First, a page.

ECOHUBSprovides models and capabilities for cooperation and communication between green hubs stakeholders, plus establishing value added services making co-modal networks attractive to use and, at the same time, contributors to reduction in greenhouse gas emissions and other pollutants. The main outputs will be: 1.Cooperative Model for Green Hubs enabling low-carbon, resource-efficient and secure transportation services 2.Ecosystem for electronically connecting multimodal terminal network stakeholders and amplifying their joint capabilities when using the Cooperative Model. The result will be faster communications, shared resources and synchronised actions. An important focus will be integrating information obtained from on-going transport execution (visibility of supply chains) into planning processes (facilitated by hub operators) to ensure the best possible environmental and economic performance. 3.Common Value Added Services to be combined with existing services, facilitating end-to-end co-modal, low-CO2 transport solutions that maximise utilisation of terminal and logistics resources. Common services will include: a. Intermodal terminal eco-efficiency calculator; b. Integrated competitive services for managing improvements in eco-efficiency; c. Measuring and Benchmarking System to provide the means of long term monitoring of greening activities and disseminating best practices at all supply chain levels and EU regions. 4.Four ECOHUBSDemonstrators to be used across several representative operating scenarios characteristic of modern intermodal terminals. Special attention will be given to building improved understanding of prevailing complexities and business interests and ensuring long term sustainability of project outputs and market take-up based on an inclusive Stakeholder Engagement Strategy emphasizing European wide co-operation both to promote best practices and to support further development and implementation of international standards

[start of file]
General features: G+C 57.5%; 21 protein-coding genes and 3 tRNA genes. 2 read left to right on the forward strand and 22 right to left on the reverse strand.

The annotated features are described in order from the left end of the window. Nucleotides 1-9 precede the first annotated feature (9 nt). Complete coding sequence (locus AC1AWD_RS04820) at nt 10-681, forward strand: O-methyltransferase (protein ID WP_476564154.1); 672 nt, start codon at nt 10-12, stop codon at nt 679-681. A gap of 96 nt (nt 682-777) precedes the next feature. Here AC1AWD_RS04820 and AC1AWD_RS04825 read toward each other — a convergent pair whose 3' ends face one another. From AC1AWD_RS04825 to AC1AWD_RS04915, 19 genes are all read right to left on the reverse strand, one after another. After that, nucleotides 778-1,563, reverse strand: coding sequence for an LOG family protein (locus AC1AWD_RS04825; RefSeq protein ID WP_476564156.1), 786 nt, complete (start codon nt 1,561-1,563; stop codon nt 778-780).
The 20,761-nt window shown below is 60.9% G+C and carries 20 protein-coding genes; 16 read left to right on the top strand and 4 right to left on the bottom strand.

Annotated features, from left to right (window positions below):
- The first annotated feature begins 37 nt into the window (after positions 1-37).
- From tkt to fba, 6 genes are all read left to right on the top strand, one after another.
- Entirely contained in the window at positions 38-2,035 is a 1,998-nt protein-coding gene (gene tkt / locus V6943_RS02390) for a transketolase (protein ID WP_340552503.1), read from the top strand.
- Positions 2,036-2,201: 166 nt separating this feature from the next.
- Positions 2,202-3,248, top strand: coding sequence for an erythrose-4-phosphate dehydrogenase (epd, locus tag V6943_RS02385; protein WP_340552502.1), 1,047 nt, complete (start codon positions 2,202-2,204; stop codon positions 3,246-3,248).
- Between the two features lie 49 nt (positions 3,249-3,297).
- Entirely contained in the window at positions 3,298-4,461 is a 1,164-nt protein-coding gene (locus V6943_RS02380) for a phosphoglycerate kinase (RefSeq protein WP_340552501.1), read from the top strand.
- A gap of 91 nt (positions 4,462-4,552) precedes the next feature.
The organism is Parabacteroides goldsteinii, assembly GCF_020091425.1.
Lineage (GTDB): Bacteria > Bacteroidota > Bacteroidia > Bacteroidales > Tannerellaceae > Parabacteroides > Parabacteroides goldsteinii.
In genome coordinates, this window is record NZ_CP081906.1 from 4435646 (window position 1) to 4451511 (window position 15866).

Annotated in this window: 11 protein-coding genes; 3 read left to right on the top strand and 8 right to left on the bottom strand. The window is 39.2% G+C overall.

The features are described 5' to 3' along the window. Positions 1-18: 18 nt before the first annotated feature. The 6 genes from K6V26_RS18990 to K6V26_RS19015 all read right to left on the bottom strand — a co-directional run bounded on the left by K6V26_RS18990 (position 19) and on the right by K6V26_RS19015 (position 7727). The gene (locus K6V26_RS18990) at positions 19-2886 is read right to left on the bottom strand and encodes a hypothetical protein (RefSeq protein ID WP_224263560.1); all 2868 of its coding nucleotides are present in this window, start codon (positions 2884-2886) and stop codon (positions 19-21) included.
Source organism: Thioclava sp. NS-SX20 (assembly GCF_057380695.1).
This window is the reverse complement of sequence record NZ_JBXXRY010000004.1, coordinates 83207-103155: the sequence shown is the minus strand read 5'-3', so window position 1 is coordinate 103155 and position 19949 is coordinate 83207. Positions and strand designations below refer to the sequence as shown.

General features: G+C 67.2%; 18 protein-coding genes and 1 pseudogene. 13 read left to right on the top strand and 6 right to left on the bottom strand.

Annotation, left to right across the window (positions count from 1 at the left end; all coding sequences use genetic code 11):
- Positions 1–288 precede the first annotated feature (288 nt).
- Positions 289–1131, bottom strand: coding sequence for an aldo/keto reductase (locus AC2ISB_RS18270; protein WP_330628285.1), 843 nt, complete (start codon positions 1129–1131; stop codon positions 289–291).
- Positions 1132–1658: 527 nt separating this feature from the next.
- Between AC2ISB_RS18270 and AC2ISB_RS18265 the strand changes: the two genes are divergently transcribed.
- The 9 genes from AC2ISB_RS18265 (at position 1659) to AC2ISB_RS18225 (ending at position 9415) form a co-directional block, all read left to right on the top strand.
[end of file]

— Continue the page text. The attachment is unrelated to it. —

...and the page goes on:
Grant
Agency: European Commission | Branch: FP7 | Program: CP-FP | Phase: GC.SST.2013-3. | Award Amount: 3.62M | Year: 2013

URBAN-EV will apply innovative manufacturing technologies and materials to produce prototypes of a 2-seat urban electric vehicle with considerably enhanced autonomy vs. the SoTA EV of its kind, and a similar occupant safety level than normal passenger cars. Specifically, a purely electric range (in urban conditions) of 150 Km is targeted as well as a compelling acceleration time of 10 s for 0-100 Km/h. The platform where these innovations will be introduced is the Casple-EV, supplied by Casple, with an overall target weight of about 720 Kg including the battery. In order to achieve the goals, the URBAN-EV consortium will design, manufacture and demonstrate new lighter architectures with enhanced engineering reliability for the principal systems of the vehicle such as chassis and body in white as well as several interior parts. Main construction materials will be light alloys and low cost polymeric composites, which will be combined using an advanced multi-material design approach. Complementary to the innovations in vehicles architecture, a braking system with enhanced energy recuperation capacity will be developed and demonstrated. Furthermore, cost efficient, high integrity manufacturing processes will be applied, with a special focus in those able to deliver complex components, therefore being liable to execute more functions without increasing cost. An important characteristic of the manufacturing technologies of URBAN-EV is its high degree of maturity, being either off the shelf or covered in previous calls.